Series of short plays to feature classic Ionesco play, world-premiere coming-of-age superhero comedy, on the Studio Theatre stage, Nov. 29 – Dec. 3
Allentown, Pa. (Nov. 15, 2017) — Muhlenberg’s Theatre & Dance Department continues its “New Voices / New Visions” series Nov 29 through Dec. 3, with an evening of short experimental productions. The series showcases the talents of up-and-coming playwrights and directors, in a venue that encourages artistic risk-taking and experimentation.
In this edition, Brydon Geisler directs Eugène Ionesco’s iconic absurdist play “The Bald Soprano.” Irene Martinko directs “Conform,” a world premiere play by Joe McNaney about a teenager with Tourette Syndrome and superhero fantasies.
In “The Bald Soprano,” what begins as a thoroughly mundane conversation between two couples devolves into a struggle to stay sane. Ionesco’s iconic 1950 masterpiece depicts a shifting reality, in which secrets are revealed and time is ultimately an illusion.
“What’s unique about this experience is that this play doesn’t use the typical naturalism that preliminary acting classes preach,” Geisler says. “This play doesn’t play by the same rules. It forces the cast to look beyond traditional methods of performance, which is freeing and scary.”
Romanian-French playwright Ionesco was one of the foremost figures of the French avant-garde theater. Beyond ridiculing the most banal situations, Ionesco’s plays depict the solitude and insignificance of human existence in a tangible way. “The Bald Soprano,” his best known play, was first produced in Paris in 1950.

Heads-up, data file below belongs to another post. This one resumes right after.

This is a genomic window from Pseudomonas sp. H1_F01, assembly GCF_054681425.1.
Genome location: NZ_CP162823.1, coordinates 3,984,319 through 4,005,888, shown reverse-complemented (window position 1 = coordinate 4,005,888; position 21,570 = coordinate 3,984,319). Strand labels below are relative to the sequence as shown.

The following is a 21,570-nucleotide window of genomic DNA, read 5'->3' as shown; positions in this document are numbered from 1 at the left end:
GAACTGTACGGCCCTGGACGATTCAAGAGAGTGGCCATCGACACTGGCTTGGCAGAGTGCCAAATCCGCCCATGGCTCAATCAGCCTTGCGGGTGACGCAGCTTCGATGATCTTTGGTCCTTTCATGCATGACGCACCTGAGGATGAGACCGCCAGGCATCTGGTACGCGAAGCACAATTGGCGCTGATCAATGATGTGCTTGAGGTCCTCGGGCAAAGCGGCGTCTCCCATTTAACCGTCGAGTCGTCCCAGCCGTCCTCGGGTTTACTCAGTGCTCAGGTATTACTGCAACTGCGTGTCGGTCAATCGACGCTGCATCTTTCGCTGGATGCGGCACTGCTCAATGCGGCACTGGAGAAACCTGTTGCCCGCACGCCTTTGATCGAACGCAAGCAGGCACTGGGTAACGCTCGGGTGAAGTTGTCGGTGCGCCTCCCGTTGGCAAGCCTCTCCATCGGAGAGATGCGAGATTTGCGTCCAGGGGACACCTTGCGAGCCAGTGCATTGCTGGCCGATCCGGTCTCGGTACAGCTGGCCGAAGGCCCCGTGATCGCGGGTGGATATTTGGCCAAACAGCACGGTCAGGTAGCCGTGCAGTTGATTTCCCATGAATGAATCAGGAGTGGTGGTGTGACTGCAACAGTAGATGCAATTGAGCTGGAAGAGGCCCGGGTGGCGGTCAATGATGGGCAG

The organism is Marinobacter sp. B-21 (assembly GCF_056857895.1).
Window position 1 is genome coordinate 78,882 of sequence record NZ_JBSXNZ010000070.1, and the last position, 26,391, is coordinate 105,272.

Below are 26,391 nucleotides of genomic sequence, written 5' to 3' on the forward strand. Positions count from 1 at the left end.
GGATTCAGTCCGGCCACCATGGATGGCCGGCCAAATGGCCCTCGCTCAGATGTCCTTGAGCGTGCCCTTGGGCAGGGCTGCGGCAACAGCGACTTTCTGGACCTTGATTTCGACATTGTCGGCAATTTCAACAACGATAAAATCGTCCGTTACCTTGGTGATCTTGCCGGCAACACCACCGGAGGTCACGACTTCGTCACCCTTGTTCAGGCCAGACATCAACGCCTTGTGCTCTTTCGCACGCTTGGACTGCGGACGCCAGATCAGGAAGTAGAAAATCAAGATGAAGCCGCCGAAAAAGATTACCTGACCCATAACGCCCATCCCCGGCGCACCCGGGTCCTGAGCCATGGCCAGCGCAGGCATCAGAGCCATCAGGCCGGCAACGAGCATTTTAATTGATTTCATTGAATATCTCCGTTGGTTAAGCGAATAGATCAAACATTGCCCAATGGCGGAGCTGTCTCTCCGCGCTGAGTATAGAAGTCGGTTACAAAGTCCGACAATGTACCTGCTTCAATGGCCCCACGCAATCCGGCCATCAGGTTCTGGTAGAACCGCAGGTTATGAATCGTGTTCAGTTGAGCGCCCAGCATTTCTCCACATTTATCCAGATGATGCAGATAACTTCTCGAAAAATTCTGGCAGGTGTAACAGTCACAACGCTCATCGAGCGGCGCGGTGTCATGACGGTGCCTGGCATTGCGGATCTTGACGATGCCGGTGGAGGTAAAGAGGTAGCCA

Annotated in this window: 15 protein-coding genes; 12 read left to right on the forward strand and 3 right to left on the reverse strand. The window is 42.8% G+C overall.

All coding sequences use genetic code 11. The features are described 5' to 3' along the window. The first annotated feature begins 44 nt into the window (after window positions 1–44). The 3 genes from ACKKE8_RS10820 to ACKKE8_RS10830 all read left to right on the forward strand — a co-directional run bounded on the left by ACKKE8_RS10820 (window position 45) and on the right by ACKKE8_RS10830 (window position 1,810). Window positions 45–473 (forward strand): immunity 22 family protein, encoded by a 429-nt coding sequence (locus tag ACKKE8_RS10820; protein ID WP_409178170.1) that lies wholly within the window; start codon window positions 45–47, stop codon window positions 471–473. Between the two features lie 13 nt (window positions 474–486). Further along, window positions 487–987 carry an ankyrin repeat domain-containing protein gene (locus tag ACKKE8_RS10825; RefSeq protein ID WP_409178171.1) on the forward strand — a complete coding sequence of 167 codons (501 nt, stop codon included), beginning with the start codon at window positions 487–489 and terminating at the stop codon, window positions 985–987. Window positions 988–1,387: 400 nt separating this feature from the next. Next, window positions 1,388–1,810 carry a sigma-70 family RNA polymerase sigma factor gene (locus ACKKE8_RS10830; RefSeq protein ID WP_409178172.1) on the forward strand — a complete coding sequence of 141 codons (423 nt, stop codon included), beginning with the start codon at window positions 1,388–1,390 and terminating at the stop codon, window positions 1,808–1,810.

Although it went unnoticed at first, the play was eventually championed by a few established writers and critics and, in the end, won critical acclaim. By the 1960s, “The Bald Soprano” had already been recognized as a modern classic and an important seminal work in the Theatre of the Absurd.
“I love this play. It gives everyone a headache when we try to rehearse it, but that’s the joy of it!” Geisler says. “We get to dive deep into a theatrical frontier where meaning loses meaning and plot loses relevance. There’s something to the mystery of the play that makes each discovery feel profound. It feels like we’re uncovering new truths about the world at every rehearsal.”
“Conform” is a coming-of-age comedy with a twist. Sam, a teenager with Tourette’s Syndrome, battles his way through high school with the help of his imagined superhero persona. This fast-paced, incisive play examines the nature of masculinity and ponders whether disabilities may sometimes seem like superpowers in disguise.
Playwright Joe McNaney is a 2017 graduate of Muhlenberg’s Theatre Program. He currently lives in Chicago, where he is pursuing a career in comedy. “Conform” reflects his own history growing up with Tourette Syndrome and Attention Deficit/Hyperactivity Disorder (ADHD).